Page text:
Reckless Negligence or Deliberate Disregard: Georgia’s Election Integrity
A senior official from the Georgia Secretary of State's office admitted in testimony that a voter could hack a voting machine and alter votes in minutes, yet was uncertain about existing safeguards.
Last week, critical issues surrounding Georgia’s voting system came to the surface in the Curling v. Raffensperger trial in Atlanta. Dr. J. Alex Halderman, a computer science professor at the University of Michigan, revealed how easily Dominion voting systems could be compromised.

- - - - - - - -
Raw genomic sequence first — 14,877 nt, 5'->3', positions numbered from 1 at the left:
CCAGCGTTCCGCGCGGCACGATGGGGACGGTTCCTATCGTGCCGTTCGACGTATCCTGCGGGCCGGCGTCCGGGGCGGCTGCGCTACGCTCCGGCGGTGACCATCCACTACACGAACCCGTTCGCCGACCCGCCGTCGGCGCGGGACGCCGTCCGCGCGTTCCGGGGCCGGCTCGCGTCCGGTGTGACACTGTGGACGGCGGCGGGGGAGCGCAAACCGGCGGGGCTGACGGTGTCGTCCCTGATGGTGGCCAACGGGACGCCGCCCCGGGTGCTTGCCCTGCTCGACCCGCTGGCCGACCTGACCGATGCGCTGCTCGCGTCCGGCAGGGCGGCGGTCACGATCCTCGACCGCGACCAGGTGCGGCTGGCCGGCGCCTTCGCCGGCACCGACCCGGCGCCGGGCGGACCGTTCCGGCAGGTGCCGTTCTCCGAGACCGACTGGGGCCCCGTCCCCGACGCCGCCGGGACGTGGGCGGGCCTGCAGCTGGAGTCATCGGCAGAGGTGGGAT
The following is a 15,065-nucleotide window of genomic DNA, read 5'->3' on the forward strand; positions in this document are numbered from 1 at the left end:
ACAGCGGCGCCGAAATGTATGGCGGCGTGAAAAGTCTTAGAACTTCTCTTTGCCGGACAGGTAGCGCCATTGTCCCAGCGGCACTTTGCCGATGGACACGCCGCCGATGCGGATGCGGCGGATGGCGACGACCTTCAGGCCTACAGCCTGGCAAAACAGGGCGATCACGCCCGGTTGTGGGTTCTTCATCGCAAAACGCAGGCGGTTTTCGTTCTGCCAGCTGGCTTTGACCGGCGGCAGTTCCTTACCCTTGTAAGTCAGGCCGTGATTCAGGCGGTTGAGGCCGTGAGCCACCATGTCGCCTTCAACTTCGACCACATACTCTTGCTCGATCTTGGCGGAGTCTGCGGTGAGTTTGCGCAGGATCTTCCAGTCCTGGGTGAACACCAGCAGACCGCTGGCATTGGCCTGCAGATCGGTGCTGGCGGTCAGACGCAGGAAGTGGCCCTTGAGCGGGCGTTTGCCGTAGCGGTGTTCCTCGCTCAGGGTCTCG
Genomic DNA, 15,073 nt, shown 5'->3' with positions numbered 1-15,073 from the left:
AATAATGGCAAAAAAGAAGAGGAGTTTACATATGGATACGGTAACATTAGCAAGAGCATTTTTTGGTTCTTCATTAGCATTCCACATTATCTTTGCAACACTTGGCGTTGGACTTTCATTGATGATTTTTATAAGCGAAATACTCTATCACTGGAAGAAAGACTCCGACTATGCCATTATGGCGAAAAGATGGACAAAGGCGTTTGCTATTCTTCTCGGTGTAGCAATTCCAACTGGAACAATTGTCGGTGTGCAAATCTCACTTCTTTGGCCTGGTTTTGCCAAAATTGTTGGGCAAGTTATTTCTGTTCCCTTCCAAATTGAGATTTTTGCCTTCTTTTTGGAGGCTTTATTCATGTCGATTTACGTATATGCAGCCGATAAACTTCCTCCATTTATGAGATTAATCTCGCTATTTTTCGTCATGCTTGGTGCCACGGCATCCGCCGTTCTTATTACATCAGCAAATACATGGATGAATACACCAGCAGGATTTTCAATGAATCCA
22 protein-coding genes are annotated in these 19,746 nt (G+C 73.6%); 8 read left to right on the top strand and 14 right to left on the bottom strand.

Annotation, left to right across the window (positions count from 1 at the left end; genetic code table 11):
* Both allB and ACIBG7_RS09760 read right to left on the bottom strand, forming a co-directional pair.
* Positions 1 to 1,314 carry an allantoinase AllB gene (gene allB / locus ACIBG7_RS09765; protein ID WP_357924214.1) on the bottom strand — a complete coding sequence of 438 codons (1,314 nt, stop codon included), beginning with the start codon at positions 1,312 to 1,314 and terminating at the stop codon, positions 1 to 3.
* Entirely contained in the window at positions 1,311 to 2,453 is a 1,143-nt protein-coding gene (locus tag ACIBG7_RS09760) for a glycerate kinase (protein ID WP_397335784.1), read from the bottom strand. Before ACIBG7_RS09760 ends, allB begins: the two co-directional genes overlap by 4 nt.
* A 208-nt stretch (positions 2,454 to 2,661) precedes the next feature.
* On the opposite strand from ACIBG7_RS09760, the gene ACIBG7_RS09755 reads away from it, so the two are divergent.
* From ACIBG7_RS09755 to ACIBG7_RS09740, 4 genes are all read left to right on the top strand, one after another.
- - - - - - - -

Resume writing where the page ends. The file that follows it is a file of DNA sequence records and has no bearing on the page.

As first reported by Law360, Dr. Halderman demonstrated how a USB drive or a pen could be used to install malware, alter ballots, and enable unauthorized access to Dominion's Ballot Marking Device (BMD) systems, which are used for in-person voting across the state of Georgia.
In his presentation, Halderman used a pen to trigger a Dominion machine's reboot into "safe mode," gaining access to its Android desktop.